Democrats are denouncing President Trump's decision to end the Temporary Protected Status program for 50,000 Haitians in the U.S.
The chair of the Democratic National Committee, Tom Perez, said: "Donald Trump's cruelty knows no bounds. ...As the proud son of two immigrants who fled a repressive regime, I'm disgusted at the president's heartlessness. With this decision, Trump is tearing families apart and turning his back on the values that have made America great."
Seth Moulton, a Democratic congressman from Massachusetts, called the decision "bad for our American values."
I'd tend to be in favor of allowing Haitians and other immigrants to stay in America. But one of the services we try to provide around here is providing context and perspective that helps distinguish between merely bad decisions by President Trump and exceptionally, unusually bad decisions by President Trump. This one seems to be a case where Mr. Trump's Democratic predecessors were, alas, similarly cruel and heartless.
Here is a New York Times news article from January 1993 headlined "Clinton Says U.S. Will Continue U.S. Ban on Haitian Exodus." It says in part, "in a bluntly worded taped radio message broadcast this morning directly to Haiti and Haitian communities in the United States, Mr. Clinton said that Haitians who fled by boat would be intercepted and returned to the island....Mr. Clinton's announcement was met with dismay in Haiti and among American refugee groups."
Here is another Times news article from June 1993. It begins, "The Supreme Court today upheld the Bush and Clinton Administrations' policy of intercepting fleeing Haitians at sea and returning them to Haiti without asylum hearings...President Clinton denounced the interdictions as 'cruel' and illegal in the Presidential campaign last year. But he kept the policy in place..."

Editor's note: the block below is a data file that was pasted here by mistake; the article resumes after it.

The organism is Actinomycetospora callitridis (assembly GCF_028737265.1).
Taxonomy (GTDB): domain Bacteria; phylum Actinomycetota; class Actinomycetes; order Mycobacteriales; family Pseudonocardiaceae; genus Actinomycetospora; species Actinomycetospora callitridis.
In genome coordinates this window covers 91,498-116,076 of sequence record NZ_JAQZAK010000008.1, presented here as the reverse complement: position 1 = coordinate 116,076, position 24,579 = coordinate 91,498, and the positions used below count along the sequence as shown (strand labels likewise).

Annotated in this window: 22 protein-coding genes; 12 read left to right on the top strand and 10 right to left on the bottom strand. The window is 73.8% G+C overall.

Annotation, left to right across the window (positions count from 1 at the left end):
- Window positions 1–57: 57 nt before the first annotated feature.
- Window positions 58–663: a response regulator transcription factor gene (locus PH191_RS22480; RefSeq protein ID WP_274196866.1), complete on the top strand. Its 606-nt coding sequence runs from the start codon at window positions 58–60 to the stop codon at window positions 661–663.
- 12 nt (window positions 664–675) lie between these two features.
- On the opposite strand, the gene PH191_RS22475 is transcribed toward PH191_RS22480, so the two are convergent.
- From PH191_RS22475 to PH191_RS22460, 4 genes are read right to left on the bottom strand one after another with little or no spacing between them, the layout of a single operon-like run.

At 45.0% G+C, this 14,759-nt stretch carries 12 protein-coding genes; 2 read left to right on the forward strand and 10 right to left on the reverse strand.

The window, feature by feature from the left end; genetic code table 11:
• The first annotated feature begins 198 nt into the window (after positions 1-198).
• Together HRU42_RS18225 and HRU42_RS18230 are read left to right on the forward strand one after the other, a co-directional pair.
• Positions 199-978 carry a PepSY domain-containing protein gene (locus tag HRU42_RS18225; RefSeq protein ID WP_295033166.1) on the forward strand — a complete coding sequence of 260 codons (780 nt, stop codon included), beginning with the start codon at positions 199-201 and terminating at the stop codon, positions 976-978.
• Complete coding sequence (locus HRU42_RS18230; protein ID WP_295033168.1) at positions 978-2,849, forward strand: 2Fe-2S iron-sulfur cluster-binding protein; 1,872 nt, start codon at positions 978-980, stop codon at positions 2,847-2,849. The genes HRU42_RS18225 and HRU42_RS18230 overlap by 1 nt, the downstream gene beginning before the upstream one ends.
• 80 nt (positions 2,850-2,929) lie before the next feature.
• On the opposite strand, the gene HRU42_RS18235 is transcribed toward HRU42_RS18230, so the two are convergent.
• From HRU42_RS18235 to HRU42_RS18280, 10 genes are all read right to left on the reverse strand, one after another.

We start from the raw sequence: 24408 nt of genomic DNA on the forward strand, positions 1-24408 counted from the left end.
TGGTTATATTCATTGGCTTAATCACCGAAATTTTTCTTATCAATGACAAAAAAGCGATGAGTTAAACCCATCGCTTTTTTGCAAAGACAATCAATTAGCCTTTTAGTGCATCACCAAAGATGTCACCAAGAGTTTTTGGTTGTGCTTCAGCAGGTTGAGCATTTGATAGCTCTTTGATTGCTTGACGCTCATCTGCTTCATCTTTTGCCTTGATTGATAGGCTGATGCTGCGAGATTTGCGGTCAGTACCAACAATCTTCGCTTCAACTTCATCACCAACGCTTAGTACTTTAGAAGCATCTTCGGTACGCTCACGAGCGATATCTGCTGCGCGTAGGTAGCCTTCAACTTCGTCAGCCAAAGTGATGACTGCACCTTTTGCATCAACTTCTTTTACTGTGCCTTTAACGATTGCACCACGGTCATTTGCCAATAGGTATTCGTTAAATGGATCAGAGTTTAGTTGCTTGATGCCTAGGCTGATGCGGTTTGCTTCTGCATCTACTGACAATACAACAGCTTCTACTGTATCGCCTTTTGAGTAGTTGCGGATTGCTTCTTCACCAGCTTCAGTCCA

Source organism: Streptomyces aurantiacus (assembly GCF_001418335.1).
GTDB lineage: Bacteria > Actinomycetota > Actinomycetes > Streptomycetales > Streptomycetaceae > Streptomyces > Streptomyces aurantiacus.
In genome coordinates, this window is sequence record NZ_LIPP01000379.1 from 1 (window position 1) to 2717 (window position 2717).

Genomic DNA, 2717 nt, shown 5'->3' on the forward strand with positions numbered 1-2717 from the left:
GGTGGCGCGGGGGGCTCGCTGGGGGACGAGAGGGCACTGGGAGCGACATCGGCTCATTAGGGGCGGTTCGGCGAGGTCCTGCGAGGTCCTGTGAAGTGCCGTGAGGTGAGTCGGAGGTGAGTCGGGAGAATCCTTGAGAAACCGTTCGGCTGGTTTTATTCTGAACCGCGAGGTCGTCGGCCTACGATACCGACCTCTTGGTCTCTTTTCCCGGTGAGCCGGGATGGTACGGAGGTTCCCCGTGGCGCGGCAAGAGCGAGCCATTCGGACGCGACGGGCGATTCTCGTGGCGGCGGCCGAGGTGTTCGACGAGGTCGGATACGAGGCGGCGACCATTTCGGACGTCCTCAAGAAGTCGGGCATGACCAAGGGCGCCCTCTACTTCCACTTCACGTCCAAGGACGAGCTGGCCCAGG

Then there are three Times articles from September of 2016. A September 22 report says, "The Obama administration, responding to an extraordinary wave of Haitian migrants seeking to enter the United States, said on Thursday that it would fully resume deportations of undocumented Haitian immigrants." A September 23 report on the Times front page was headlined "Haitians, After Perilous Journey, Find Door to U.S. Abruptly Shut." It reported, "The unexpected change sowed deep disappointment and confusion among the hundreds of Haitians at the border who thought they were only days away from entering the United States. Thousands more are still on their way, risking their lives on a perilous trip, probably in vain." On September 29, the Times reported:
A sudden shift in American immigration policy has divided scores of Haitian families trying to enter the United States from Mexico, immigrants and advocates say.
The policy change, announced last week, has separated wives from husbands and children from their fathers, stranding the men in Mexico after their families were allowed to cross into the United States.
"I'm hoping God makes miracles," said Sandra Alexandre, who was allowed into the United States last week ahead of her boyfriend and gave birth three days later. The new policy went into effect right before the child's father could cross.
The family separations appear to be an unintended consequence of the Obama administration's effort to tighten the border against the arrival of thousands of Haitians streaming north from Brazil, mostly to seek employment in the United States.
Until the change, the United States had been allowing Haitians without visas to enter under a temporary humanitarian parole, a special concession owing to the social, economic and political troubles facing Haiti after the devastating 2010 earthquake. But on Sept. 22, amid a surge in Haitians from Brazil, the Obama administration said it was resuming the deportation of Haitians who presented themselves at border crossings without immigration documentation.
The policy change effectively shut the door on newly arriving undocumented Haitians, including men whose partners and children had already been admitted.
Cruelty, heartlessness, tearing families apart — these terms may well accurately describe the Trump Haiti immigration policy. But they also describe the Clinton and Obama Haiti immigration policies. Trump's approach fits the previously established pattern more than it breaks away from it. That's probably not much consolation if you are a Haitian about to be deported or turned away at the border or at sea. It may be that the Trump policy is the worst. It's possible I am missing something. But so far as I can tell, not a single one of these administrations has been exactly heroic on this issue.